I unwisely scrolled down too far and saw a few of the comments. There were already way more than 1,300 of them. It was like glimpsing a drunken brawl in the alley behind the worst bar in the worst city you ever visited. Discussion seemed to be dominated by an army of nutballs who often hadn't read the article. They seemed to want (i) a platform from which to assert some pre-formed opinion about grammar, or (ii) a chance to insult someone who had been the subject of an article, or (iii) an opportunity to publicly beat up another commenter. I didn't read many of the comments, but I saw that one charged me with spawning a cult, and claimed that I am the leader of an organization comparable to the brown-shirted Sturmabteilung who aided Hitler's rise to power:

Pullum is not so much the problem; he's just an ivory tower academic whose opinions are largely irrelevant to the average person. The problem is the cult following he has spawned. I don't know if he condones the thuggish tactics his Brownshirts regularly employ against the infidels, but it is certainly disturbing.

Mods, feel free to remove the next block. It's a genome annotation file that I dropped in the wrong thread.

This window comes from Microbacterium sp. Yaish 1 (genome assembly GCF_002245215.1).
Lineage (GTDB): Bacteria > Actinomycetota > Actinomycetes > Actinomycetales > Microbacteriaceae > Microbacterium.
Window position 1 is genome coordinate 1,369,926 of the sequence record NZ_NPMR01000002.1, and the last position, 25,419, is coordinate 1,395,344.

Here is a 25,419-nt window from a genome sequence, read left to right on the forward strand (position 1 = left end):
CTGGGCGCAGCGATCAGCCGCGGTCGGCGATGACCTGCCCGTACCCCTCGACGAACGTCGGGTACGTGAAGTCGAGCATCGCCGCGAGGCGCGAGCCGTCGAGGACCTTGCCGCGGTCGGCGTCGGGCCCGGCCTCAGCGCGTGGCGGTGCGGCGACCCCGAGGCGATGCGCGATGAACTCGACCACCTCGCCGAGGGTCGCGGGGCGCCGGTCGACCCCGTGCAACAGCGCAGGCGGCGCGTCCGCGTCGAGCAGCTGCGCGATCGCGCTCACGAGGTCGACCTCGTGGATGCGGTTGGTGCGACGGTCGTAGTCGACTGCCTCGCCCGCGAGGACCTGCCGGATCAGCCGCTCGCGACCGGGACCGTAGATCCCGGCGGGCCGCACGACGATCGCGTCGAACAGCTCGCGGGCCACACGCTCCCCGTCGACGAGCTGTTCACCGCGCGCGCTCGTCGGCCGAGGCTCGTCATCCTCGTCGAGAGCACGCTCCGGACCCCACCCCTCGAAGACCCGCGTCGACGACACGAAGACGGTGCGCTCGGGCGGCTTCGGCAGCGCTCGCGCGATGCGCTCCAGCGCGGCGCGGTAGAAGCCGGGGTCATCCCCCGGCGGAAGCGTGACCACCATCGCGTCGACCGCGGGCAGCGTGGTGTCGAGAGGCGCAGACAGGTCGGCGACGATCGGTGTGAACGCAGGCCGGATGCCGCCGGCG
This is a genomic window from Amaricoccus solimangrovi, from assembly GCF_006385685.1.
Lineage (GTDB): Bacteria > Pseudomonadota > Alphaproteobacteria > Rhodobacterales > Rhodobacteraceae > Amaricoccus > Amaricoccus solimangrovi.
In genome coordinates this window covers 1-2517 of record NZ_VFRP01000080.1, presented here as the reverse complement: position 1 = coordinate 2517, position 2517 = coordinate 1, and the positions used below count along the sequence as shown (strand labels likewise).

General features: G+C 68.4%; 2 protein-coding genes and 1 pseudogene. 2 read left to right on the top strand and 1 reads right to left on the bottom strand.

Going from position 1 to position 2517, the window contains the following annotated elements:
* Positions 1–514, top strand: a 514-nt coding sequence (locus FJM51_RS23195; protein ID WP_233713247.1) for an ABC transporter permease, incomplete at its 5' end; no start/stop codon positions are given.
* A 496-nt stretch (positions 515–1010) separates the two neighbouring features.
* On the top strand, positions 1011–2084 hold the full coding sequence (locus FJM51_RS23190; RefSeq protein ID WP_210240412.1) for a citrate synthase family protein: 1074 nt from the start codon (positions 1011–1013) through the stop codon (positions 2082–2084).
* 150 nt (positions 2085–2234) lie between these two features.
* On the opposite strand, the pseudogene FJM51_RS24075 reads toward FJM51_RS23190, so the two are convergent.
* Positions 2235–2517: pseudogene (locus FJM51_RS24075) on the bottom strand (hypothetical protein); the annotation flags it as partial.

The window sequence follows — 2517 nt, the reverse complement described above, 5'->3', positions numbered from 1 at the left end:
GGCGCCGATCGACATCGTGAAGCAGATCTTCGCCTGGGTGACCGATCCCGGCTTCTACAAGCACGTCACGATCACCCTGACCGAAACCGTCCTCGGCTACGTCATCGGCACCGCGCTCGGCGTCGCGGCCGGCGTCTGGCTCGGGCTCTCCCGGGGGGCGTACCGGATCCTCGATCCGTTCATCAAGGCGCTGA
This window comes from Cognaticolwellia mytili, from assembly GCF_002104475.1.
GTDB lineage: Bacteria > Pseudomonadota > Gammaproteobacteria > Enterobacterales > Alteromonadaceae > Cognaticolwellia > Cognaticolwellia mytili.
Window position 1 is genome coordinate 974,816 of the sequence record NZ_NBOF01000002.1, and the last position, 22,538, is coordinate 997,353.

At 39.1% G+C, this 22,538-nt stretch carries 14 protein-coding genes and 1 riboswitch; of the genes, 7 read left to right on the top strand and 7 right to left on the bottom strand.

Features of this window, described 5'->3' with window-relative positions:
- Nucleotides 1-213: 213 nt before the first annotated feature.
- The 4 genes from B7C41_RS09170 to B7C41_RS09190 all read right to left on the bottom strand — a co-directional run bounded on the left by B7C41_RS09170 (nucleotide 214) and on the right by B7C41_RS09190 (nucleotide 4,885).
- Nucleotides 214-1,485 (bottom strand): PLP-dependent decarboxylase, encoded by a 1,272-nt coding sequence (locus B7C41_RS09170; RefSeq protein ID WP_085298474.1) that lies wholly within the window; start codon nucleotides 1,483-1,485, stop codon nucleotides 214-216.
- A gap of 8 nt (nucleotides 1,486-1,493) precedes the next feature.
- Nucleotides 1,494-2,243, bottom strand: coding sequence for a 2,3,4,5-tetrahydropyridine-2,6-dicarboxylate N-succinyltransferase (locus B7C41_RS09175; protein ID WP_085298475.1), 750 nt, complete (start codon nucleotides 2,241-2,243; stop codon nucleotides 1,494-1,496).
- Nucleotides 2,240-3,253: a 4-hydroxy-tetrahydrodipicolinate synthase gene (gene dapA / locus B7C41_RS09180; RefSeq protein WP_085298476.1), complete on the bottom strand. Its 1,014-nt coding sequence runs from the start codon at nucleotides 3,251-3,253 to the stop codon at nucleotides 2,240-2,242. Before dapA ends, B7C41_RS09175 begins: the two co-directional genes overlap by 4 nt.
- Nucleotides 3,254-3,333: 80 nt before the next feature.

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"Hemingway" on Hemingway

Several people have written to me about the so-called "Hemingway" app, which offers to give you detailed stylistic advice about your writing.  One useful way to evaluate programs of this kind is to see what they do with good writing — and given this effort's name, it makes sense to check out its opinion about the prose of Ernest Hemingway.

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Whom loves ya?

What a fool I've been, thinking all the time that the important stuff was about evidence and structure and the search for genuine syntactic principles — trying to find out through study of competent speakers' usage what are the actual principles that define (say) marking of accusative case on pronouns in Standard English. God, I've been wasting my life.